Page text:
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**Talk Moves Examine the sample Teacher Talk Moves strategy cards**

What’s the purpose of each on the framework? Which talk moves do you already use? Which do you want to incorporate more? The cards are simply a closer, more detailed look at the talk moves listed on the framework. Which ones do people already use? Which are new?

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What does it look like? How do talk moves encourage students to make connections with each other? Which talk moves do you use in your classroom? Which could you add? What can you learn from this teacher about encouraging students to change their minds? Here’s an example of talk moves in the classroom! As teachers watch, they can make notes related to the 3 questions (organizer provided)

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Talk Moves How do talk moves encourage students to make connections with each other? Which talk moves do you use in your classroom? Which could you add? What can you learn from this teacher about encouraging students to change their minds? Notetaking organizer for the talk moves video

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Give One, Get One Fill in 3 squares with strategies for student talk. Fill in the rest by exchanging with colleagues. Max 1 per colleague! More strategies and problem solving! Have teachers use their own strategies, or choose an article(s) for their 3 starting strategy ideas. Especially if they have a talk “problem”, encourage teachers to choose an article that might address it (articles are very short).

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**Some Ideas to Get You Started!**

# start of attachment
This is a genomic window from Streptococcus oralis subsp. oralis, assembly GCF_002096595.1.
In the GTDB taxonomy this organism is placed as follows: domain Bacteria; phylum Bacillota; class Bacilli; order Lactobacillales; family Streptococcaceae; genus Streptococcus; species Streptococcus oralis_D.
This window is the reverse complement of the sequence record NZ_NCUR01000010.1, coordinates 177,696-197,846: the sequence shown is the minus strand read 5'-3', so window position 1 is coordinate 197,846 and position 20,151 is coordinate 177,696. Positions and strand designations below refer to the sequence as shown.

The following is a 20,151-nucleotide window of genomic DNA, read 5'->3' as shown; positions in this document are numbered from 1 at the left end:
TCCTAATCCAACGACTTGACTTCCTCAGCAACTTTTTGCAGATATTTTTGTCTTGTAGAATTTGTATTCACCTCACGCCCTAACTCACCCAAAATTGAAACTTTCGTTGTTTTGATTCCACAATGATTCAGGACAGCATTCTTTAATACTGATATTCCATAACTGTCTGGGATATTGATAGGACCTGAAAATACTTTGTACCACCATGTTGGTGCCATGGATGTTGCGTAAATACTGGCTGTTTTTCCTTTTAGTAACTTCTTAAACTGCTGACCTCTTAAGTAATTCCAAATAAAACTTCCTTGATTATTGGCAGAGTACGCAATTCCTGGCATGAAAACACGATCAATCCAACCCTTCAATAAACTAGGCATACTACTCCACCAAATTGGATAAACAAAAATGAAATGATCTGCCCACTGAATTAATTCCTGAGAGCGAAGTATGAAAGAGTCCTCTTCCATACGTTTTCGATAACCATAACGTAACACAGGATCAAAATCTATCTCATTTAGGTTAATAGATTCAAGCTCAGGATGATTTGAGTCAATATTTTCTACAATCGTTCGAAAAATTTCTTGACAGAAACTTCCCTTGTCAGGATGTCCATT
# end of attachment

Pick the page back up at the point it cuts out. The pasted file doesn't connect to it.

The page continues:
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Give One, Get One Fill in 3 squares with strategies for student talk. Fill in the rest by exchanging with colleagues. Max 1 per colleague! When teachers have filled in 3 boxes, they can start exchanging with others!

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**2 Minute Film Festival! Take aways? Ideas to implement?**

Time permitting – each of these videos is approximately 2 min. Choose one or two to show!

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**Learning Target & Success Criteria**

I can increase the quality of student talk in my classroom to reach rigorous learning targets. Do I have a new strategy for managing student talk? Do I have new strategies for incorporating student talk in different ways? Do I know how to use talk moves to build kids’ skills? Do I have a plan to “fix” a student talk problem? Revisit learning targets and success criteria. Can teachers answer YES to at least one success criteria? Have teachers share an action plan – something they’ll do right away related to student talk!